In July 2022, the European Central Bank increased its interest rates by 0.5%, followed by a 0.75% increase in September, an increase of 0.75% in October and another 0.5% increase in December 2022. After its December meeting, the central bank stated in a press release that “interest rates will still have to rise significantly at a steady pace” in order to “ensure a timely return of inflation to the 2% medium-term target.”
“We think the ECB has no real choice but to hike rates by 50bps,” stated a recent commentary by Pictet Wealth Management’s head of macroeconomic research Frederik Ducrozet and senior economist Nadia Gharbi, “and to reiterate its hawkish guidance from December.” The sharp drop in gas prices, an economy that is more resilient than expected and inflation that remains “way too high” mean that the ECB will not “hint at a slower pace of tightening.”
Further efforts are needed to bring the inflation rate back into the central bank’s target range.
“A 50bp increase is pretty much set in stone this week,” agreed an analysis by ING Think published on 31 January. “In all likelihood, guidance for a 50bp March hike will be repeated too.”
Nothing has occurred to justify a deviation from the forecast, said Volker Schmidt, senior portfolio manager at Ethenea. “It is clear that the ECB will raise policy rates by 50bp on both 2 February and in March.” Though inflation has fallen recently, it was at 9.2% in the euro area in December 2022, said the EU’s statistics service Eurostat--well above the ECB’s target of 2%. “Further efforts are needed to bring the inflation rate back into the central bank’s target range,” Schmidt added.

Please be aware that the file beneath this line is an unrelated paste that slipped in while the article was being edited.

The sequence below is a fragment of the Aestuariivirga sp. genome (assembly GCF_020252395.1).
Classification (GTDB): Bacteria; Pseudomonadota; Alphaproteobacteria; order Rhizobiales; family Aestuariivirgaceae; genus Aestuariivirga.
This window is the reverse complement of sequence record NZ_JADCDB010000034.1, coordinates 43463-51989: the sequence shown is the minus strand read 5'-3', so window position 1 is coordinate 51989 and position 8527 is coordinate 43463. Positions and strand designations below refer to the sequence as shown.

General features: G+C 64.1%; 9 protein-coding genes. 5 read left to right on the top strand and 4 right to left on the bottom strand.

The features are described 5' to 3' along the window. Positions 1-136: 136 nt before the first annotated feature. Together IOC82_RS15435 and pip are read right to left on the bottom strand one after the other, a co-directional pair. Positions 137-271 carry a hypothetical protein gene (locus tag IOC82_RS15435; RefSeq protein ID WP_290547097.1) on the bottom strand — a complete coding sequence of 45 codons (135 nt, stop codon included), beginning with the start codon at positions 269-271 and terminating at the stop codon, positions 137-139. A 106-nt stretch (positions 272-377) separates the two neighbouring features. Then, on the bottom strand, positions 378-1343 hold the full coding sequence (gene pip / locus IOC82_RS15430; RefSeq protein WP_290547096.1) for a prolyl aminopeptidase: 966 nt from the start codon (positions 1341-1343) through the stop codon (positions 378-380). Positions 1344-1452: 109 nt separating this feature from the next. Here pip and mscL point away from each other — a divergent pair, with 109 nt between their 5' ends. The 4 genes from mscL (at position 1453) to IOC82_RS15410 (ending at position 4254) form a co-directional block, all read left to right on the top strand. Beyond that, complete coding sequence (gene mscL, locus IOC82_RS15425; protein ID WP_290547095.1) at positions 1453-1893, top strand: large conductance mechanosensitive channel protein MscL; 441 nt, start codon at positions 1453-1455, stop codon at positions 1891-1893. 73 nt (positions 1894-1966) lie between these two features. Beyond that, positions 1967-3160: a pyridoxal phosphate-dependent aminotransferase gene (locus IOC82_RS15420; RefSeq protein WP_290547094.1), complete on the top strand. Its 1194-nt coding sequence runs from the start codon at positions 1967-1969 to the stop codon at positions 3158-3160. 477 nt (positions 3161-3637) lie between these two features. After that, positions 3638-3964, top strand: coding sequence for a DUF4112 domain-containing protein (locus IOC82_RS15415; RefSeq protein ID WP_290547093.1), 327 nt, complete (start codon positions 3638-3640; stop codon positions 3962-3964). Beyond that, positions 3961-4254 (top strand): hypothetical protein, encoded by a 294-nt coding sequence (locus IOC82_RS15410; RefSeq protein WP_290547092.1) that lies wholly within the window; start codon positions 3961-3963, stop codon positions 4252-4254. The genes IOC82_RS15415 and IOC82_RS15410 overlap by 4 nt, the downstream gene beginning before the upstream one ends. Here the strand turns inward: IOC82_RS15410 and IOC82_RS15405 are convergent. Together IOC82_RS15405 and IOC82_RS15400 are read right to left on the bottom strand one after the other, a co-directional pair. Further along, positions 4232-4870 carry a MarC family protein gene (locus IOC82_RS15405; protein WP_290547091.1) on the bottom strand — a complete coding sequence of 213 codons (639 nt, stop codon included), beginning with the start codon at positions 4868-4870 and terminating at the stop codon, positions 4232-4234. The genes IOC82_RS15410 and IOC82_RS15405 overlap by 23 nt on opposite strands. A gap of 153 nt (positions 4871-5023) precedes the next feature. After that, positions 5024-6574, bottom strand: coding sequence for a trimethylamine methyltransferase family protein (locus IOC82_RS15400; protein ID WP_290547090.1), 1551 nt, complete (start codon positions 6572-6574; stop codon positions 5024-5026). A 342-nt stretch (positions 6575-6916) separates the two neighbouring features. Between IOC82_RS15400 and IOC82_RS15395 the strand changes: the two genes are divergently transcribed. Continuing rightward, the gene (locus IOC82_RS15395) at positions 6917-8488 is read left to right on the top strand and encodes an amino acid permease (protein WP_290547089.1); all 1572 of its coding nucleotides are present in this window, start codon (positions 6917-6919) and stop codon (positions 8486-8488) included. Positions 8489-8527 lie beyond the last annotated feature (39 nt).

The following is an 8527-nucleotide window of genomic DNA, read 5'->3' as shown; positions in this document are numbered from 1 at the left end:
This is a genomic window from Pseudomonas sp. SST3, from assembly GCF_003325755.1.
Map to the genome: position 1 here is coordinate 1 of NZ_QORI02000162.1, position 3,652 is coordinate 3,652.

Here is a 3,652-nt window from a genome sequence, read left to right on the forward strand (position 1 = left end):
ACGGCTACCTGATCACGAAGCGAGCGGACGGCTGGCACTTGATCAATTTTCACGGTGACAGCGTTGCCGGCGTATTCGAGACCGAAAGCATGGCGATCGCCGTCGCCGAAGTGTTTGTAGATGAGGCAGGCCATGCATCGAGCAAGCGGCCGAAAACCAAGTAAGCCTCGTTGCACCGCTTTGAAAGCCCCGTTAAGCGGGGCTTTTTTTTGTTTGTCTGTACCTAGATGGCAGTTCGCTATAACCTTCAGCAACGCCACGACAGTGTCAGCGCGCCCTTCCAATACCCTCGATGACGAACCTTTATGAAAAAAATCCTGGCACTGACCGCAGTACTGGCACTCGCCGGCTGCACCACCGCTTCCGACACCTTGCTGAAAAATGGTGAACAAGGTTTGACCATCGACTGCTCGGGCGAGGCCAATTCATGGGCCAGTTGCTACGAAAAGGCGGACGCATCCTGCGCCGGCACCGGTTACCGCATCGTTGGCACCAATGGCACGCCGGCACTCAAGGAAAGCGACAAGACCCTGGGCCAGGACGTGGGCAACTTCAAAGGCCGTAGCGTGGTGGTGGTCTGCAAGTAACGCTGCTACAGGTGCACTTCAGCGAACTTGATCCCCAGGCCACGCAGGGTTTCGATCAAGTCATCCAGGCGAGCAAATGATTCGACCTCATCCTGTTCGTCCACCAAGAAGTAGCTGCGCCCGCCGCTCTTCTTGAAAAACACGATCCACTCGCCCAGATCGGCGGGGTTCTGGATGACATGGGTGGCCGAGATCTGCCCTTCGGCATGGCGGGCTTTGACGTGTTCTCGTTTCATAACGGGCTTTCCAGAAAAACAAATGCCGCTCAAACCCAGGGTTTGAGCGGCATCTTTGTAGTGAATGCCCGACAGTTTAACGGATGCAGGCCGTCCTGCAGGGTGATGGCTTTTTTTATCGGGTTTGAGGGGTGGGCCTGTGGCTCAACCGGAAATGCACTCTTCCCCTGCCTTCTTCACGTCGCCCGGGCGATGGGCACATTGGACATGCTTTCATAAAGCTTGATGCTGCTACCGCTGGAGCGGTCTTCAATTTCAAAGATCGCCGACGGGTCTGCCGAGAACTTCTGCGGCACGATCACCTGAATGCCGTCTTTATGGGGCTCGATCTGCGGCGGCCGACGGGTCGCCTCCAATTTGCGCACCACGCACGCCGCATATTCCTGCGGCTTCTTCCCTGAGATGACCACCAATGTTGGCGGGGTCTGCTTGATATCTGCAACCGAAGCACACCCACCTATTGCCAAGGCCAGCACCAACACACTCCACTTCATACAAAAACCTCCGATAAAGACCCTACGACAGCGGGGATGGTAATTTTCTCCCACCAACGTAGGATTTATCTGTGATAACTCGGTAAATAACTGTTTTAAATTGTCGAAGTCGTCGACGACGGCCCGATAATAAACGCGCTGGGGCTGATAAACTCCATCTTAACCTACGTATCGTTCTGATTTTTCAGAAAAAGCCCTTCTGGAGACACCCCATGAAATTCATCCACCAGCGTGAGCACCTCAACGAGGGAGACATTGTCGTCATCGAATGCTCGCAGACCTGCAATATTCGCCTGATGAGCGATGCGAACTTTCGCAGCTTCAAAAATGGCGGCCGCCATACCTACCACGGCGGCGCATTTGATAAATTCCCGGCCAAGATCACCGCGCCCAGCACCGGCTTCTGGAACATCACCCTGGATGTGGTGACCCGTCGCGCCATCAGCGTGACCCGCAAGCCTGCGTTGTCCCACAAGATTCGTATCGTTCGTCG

Carsten Brzeski, global head of macro at ING Research, noted in an article published on 26 January for ING Think, that “as long as core inflation remains stubbornly high and core inflation forecasts remain above 2%, the ECB will continue hiking rates.”
At its December meeting, the ECB stated that it expects inflation to decrease to 6.3% in 2023, then decline further to an average of 3.4% in 2024 and 2.3% in 2025. One might therefore expect interest rate hikes to continue.
“Our main concern is the massive fiscal policy support in the euro area and its impact on future inflation developments,” said Schmidt. The aid distributed by governments during the pandemic has helped build up “inflationary potential,” which he thinks should be counterbalanced as quickly as possible via even more interest rate increases. “Raising the deposit rate from the current 2% to 3% will not be sufficient. 4%, 5% or even 6% should be the target, accompanied by a timely reduction in ECB’s bond holdings.”
Following its December meeting, the ECB noted that its asset purchase programme will decline starting in March 2023.
The team of Simon Harvey, head of FX analysis at Monex Europe, published a preview ahead of the central bank’s decision. President Christine Lagarde and other ECB members, they wrote, have been firm in following their own guidance on delivering interest rate hikes.
Instead, they said, “attention will likely focus on other issues, mainly on what the ECB’s tightening approach will be from March onwards and whether they will continue to provide a roadmap from which a future terminal rate can be seen or, on the contrary, whether we will return more strongly to the meeting by meeting strategy that had prevailed until a month ago.”